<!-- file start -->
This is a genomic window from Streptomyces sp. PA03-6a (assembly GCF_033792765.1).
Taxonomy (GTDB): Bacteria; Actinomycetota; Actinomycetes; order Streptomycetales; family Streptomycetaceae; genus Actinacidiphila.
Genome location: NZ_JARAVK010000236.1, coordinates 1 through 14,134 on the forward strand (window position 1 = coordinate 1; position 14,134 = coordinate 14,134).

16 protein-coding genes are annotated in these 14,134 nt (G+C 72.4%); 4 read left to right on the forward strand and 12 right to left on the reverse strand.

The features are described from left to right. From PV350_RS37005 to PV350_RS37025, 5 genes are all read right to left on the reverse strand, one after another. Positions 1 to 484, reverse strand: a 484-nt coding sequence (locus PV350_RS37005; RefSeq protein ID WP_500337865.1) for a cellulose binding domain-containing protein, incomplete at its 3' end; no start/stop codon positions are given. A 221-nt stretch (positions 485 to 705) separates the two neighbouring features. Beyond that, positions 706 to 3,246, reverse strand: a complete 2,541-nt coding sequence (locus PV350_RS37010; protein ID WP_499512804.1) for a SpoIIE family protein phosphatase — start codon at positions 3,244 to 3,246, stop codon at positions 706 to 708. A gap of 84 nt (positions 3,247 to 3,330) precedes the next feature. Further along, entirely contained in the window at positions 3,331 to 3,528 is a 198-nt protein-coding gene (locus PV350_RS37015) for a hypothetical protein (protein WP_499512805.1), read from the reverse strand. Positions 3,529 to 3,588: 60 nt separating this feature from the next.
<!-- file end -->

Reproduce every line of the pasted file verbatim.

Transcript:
This is a genomic window from Streptomyces sp. PA03-6a (assembly GCF_033792765.1).
Taxonomy (GTDB): Bacteria; Actinomycetota; Actinomycetes; order Streptomycetales; family Streptomycetaceae; genus Actinacidiphila.
Genome location: NZ_JARAVK010000236.1, coordinates 1 through 14,134 on the forward strand (window position 1 = coordinate 1; position 14,134 = coordinate 14,134).

16 protein-coding genes are annotated in these 14,134 nt (G+C 72.4%); 4 read left to right on the forward strand and 12 right to left on the reverse strand.

The features are described from left to right. From PV350_RS37005 to PV350_RS37025, 5 genes are all read right to left on the reverse strand, one after another. Positions 1 to 484, reverse strand: a 484-nt coding sequence (locus PV350_RS37005; RefSeq protein ID WP_500337865.1) for a cellulose binding domain-containing protein, incomplete at its 3' end; no start/stop codon positions are given. A 221-nt stretch (positions 485 to 705) separates the two neighbouring features. Beyond that, positions 706 to 3,246, reverse strand: a complete 2,541-nt coding sequence (locus PV350_RS37010; protein ID WP_499512804.1) for a SpoIIE family protein phosphatase — start codon at positions 3,244 to 3,246, stop codon at positions 706 to 708. A gap of 84 nt (positions 3,247 to 3,330) precedes the next feature. Further along, entirely contained in the window at positions 3,331 to 3,528 is a 198-nt protein-coding gene (locus PV350_RS37015) for a hypothetical protein (protein WP_499512805.1), read from the reverse strand. Positions 3,529 to 3,588: 60 nt separating this feature from the next.